Dawlish Town in Devon
Dawlish is a town in South Devon. It lies about 12 miles southwest of the city of Exeter and currently has a population of about 13,000.
Dawlish stands at the mouth of a small river, known as Dawlish Water or 'The Brook'. It lies between Permian red sandstone cliffs, and is fronted by a sandy beach with the South Devon Railway sea wall and the Riviera Line railway above.
Behind this is a central public park, The Lawn, through which Dawlish Water flows.
The first settlers of the area were probably fishermen and salt makers who ventured down to the coast to net fish and gather salt. Salt was abundant in rock pools and salterns were constructed to dry brine and produce salt. The high-quality salt was stored in sheds or saltcellars. It is thought that the name 'Dawlish' has its origins in celtic times, the Brythonic name, 'Deawlisc' means 'Devil Water' - alluding to the blood red colouration of the brook after heavy rains.
During Roman times and the coming of the Anglo-Saxons, salt making seems to have been transferred to nearby Teignmouth with settlers moving up the valley to concentrate on agriculture. Evidence of these early farming settlements can be found at Aller Farm, Smallacombe, Lidwell and Higher and Lower Southwood.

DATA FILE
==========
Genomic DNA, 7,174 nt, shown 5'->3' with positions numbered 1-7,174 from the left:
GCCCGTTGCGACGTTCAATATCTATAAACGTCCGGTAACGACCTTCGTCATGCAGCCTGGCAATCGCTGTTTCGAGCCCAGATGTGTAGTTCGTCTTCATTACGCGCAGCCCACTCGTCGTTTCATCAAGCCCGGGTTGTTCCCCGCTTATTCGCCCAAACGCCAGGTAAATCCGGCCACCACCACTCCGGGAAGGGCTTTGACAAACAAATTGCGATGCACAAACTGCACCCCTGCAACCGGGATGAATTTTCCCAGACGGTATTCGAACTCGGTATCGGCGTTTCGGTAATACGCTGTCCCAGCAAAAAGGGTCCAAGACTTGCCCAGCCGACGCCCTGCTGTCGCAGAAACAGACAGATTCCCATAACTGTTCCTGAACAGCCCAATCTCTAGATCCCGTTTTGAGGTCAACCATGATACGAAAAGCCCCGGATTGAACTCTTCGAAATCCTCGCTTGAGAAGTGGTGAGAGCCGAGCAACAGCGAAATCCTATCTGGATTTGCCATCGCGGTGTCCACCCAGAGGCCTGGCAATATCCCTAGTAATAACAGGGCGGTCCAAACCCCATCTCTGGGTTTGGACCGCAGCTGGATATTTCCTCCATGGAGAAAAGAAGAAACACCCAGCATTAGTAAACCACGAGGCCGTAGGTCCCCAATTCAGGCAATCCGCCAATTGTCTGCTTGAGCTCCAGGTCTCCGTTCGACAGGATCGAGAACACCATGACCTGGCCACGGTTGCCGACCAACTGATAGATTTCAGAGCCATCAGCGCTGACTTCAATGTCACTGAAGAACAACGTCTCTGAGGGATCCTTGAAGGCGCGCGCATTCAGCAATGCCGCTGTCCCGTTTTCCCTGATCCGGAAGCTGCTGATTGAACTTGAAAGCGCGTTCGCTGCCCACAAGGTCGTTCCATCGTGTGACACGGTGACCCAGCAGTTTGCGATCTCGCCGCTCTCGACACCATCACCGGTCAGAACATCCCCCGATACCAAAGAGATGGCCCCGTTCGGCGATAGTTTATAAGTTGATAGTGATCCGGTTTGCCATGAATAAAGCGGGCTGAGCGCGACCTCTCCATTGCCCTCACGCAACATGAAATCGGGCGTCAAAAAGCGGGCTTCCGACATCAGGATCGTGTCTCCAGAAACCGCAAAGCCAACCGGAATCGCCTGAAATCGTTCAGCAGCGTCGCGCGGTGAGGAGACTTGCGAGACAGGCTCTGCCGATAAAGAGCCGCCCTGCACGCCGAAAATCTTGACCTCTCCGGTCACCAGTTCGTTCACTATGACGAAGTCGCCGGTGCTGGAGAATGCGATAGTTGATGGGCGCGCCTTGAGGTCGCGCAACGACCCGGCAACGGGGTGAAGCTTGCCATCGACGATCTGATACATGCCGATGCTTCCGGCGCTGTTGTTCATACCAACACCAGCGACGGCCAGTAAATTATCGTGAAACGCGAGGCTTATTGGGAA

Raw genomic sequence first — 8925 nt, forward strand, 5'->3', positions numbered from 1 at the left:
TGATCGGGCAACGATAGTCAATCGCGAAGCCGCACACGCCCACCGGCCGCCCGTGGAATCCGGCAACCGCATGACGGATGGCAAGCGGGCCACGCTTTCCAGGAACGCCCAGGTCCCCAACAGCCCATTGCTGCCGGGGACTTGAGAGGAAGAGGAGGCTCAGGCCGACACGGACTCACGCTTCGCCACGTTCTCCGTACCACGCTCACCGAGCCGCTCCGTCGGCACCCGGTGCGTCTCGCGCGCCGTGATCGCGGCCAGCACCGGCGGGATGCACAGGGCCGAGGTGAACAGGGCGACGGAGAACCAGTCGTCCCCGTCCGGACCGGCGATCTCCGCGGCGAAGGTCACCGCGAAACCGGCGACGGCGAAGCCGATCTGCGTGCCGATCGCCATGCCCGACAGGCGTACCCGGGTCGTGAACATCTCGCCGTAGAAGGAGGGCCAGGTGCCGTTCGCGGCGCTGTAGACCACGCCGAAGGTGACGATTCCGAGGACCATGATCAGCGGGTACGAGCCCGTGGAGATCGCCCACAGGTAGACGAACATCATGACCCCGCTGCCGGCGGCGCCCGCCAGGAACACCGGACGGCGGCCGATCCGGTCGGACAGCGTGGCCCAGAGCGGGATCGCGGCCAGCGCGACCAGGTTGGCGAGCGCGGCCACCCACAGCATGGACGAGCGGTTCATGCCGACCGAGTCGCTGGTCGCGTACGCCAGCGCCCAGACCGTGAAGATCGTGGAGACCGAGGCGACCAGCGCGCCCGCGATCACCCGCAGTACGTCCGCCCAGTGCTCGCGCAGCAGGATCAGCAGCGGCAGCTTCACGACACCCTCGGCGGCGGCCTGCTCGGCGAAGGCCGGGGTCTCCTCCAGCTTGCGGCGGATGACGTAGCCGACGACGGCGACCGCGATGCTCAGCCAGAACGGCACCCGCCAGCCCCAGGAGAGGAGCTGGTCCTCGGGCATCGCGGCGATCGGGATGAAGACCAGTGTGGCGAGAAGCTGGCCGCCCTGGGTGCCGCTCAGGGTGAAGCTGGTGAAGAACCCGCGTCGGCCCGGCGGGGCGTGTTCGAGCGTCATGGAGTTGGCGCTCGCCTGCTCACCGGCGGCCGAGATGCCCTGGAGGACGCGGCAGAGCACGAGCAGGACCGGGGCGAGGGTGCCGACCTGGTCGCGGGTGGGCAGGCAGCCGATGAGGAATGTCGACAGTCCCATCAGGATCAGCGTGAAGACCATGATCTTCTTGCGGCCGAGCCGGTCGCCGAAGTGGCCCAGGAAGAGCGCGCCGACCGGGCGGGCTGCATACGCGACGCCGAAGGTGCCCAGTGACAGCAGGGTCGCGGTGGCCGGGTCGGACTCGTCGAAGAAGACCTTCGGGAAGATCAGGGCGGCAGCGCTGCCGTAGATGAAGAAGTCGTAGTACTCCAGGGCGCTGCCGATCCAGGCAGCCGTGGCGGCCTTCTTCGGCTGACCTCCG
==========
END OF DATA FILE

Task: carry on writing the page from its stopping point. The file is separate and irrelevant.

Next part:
The town particularly around the seafront, has much in common with the resort towns in South Devon, a classic of Regency and early Victorian style. Also worth noting are Manor House and Brook House (both about 1800) and some of the cottages in Old Town Street surviving from the old village. During the 18th century, it grew from a small fishing port to become a well-known seaside resort, its history can be discovered at the Dawlish Museum.
In 1830, Isambard Kingdom Brunel designed his atmospheric railway. It opened on 30 May 1846 and ran between Exeter St. Davids and Newton Abbot. There were pumping stations at Exeter St. Davids, Countess Weir, The Turf, Starcross, Dawlish, Teignmouth, Bishopsteignton and Newton Abbot. The first passenger train ran in September 1847. However the project was besieged with problems and was abandoned in September 1848 in favour of conventional trains.
Charles Dickens is also thought to have visited here and used Dawlish as the birthplace of Nicholas Nickleby.
The nearest source of local information is available from Dawlish Tourist Information Centre.
Stay at a nearby Holiday Park and keep the kids amused all day! Parks in the vicinity include those at:
Plenty of hotels are available locally. Consider those in the local towns:
There's plenty more to explore in this area, too! Find more attractions and things to do nearby: